Users often choose insecure passwords or share the same password across multiple services, creating an opportunity for credential abuse. To eliminate the use of insecure passwords, use SSH private/public keys to authenticate actions on the server. For additional security, GitHub supports automatic SSH key expiry and rotation, ensuring that, even if an SSH key was leaked, the access window is limited.
For smaller projects, use personal access tokens. Personal access tokens work similarly to SSH keys, but they don’t offer automated rotation. The GitHub account owner must manually set them.
Lock down GitHub server access to a pre-approved list of static IP addresses that are assigned to your organization’s computers. This method is one of the simplest and cleanest ways to secure access. With IP restrictions in place, hackers still have to identify and infiltrate a computer on the pre-approved list before attempting to gain access to your GitHub code repository. It would be a major hurdle for them even if your login credentials are compromised.
To maintain maximum security standards, use granular access permissions and regularly evaluate them during project development. When an person leaves your company’s employment, have security protocols in place to revoke their access. Have a similar plan in place when an employee completes their work on a project and no longer requires the same level of access. Re-evaluate their permissions to determine the minimum level of access (if any) that’s required to assist or monitor other developers who continue to work on the project.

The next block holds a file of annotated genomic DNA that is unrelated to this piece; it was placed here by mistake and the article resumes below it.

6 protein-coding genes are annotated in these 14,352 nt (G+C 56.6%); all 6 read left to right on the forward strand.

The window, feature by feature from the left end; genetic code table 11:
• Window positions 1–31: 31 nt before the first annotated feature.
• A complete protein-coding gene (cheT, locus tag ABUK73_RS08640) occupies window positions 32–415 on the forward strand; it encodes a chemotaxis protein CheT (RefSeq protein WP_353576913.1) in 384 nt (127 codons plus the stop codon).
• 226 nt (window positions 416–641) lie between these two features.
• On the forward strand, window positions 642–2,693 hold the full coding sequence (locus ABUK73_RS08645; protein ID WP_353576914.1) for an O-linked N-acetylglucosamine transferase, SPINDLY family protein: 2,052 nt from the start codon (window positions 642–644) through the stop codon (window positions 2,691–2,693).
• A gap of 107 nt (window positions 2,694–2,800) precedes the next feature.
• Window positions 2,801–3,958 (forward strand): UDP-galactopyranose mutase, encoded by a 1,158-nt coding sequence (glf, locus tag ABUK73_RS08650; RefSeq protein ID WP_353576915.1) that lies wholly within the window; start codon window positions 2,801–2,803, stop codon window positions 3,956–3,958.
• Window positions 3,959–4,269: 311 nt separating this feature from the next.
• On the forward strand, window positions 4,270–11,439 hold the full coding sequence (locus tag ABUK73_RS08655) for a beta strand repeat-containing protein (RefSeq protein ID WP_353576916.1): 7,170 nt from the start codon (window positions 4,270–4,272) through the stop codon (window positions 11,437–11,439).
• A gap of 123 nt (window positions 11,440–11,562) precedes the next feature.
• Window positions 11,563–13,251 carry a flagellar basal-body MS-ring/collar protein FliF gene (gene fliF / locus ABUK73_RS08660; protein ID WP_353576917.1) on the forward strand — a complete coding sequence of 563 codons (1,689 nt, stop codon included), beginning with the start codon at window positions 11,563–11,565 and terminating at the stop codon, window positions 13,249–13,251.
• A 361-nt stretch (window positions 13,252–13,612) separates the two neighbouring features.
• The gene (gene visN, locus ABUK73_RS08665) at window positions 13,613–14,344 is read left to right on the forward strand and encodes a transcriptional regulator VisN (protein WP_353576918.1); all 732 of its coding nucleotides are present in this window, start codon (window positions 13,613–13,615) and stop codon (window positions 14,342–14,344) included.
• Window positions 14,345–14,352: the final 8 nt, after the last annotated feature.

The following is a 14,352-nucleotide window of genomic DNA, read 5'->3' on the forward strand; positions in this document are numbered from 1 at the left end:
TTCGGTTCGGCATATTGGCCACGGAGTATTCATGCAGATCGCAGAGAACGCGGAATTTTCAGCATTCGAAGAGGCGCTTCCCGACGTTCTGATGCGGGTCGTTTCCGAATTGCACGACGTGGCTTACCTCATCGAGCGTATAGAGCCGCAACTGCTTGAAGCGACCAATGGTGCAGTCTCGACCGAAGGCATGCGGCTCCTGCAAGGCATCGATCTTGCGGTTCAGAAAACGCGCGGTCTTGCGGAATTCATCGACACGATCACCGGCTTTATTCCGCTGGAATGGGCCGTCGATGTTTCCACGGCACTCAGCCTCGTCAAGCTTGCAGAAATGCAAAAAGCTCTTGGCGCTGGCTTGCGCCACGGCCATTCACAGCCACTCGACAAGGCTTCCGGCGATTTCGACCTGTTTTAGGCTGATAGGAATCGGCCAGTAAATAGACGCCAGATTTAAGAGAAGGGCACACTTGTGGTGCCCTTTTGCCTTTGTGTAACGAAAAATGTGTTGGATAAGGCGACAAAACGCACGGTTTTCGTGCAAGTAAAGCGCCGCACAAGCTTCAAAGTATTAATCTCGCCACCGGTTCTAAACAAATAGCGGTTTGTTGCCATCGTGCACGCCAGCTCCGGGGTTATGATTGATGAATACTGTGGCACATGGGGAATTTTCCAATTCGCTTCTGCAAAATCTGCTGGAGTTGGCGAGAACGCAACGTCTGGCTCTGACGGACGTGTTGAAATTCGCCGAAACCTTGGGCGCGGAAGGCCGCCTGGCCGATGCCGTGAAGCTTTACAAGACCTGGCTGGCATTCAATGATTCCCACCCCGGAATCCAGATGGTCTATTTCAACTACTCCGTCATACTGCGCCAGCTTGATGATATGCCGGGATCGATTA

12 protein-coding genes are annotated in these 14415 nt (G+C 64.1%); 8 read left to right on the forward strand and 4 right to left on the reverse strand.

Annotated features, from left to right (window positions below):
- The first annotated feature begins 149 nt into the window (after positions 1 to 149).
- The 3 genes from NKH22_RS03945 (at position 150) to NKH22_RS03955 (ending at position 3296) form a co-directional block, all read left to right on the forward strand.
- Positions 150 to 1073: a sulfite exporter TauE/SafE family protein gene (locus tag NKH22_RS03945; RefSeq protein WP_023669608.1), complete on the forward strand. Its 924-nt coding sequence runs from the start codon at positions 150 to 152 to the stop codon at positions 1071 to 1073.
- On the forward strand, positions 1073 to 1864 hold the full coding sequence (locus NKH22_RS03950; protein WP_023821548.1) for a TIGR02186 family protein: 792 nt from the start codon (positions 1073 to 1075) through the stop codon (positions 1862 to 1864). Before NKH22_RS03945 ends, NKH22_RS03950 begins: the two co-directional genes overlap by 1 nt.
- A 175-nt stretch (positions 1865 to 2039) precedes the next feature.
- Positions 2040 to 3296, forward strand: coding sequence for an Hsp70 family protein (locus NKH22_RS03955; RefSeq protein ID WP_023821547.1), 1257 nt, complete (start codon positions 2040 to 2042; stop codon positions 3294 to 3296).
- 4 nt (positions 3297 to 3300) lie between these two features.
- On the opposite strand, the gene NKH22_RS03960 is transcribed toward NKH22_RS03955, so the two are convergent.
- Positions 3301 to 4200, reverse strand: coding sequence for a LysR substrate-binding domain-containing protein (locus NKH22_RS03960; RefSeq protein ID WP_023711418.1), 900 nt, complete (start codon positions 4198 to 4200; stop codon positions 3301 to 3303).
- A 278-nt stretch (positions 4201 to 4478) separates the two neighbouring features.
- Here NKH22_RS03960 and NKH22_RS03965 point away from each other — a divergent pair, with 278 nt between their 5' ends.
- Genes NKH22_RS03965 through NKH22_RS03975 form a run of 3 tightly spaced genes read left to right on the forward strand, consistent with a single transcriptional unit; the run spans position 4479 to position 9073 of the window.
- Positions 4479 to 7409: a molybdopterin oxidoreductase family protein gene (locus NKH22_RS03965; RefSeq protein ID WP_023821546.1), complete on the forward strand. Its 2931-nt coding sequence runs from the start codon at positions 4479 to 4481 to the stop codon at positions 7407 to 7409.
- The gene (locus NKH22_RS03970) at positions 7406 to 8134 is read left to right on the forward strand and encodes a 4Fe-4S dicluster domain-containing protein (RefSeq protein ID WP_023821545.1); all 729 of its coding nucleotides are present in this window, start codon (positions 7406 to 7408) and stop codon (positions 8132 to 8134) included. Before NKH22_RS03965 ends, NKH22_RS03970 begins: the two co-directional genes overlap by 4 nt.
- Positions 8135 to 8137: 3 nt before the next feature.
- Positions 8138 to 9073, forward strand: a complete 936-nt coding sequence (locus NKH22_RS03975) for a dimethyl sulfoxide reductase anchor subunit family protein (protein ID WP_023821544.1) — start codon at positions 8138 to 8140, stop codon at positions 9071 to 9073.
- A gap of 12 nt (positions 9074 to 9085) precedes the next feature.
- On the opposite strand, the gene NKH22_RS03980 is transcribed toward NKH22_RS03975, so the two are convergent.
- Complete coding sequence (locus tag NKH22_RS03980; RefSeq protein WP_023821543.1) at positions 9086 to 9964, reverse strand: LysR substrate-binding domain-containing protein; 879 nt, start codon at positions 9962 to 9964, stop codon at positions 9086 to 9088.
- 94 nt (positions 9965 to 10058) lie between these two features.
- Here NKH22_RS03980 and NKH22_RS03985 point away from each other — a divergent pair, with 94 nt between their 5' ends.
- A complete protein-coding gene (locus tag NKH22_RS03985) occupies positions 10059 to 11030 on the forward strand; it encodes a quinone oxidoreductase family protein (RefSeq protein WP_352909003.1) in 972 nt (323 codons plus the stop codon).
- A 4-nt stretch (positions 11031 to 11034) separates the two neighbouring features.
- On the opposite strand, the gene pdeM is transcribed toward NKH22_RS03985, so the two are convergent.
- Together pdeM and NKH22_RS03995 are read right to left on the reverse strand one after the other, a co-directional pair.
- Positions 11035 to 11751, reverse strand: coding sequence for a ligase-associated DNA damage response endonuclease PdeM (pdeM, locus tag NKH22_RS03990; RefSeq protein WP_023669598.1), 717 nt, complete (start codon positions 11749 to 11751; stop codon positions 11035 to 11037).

One of the biggest security risks to your GitHub repository is a developer who makes an innocent, but careless, mistake—not a malicious group hacking your well-defended infrastructure. For maximum security, invest in a secrets management solution. These solutions automatically prevent sensitive information from reaching your GitHub repositories and sanitize the repository in such cases where sensitive data has already leaked.
Multiple GitHub tools tackle different security modalities, such as these examples:
Your secrets management solution must integrate directly into the continuous integration and continuous delivery (CI/CD) pipeline. It must also use AI and machine learning algorithms to automatically identify and block secrets well before they are pushed to the GitHub repository and with minimum false positive alerts.
To prevent secrets from being exposed in the first place, even by accident, implement a secrets vault security policy. A secrets vault is a separate system to store sensitive secrets. Every secret in the vault is encrypted, and access is strictly regimented through an audited, unified access interface. With a secrets vault, you consistently track when and who accessed the secrets stored in the vault—a mandatory feature for securing sensitive data.
Your maximum security plan must ensure your secrets never reach your GitHub code repository in the first place. Once you create a plan:
The solution is to invest in a modern secrets scanning tool that easily integrates into your CI/CD pipeline and blocks secrets well before they are committed to the GitHub repository.
SpectralOps builds developer tools for security. With the SpectralOps platform to secure your code, you can build and ship your software without worry. It even scans your public assets on Github and other cloud services, helping you uncover shadow resources and security blindspots. See how SpectralOps can protect your DevOps pipeline and prevent source code leaks before they happen. Request a demo.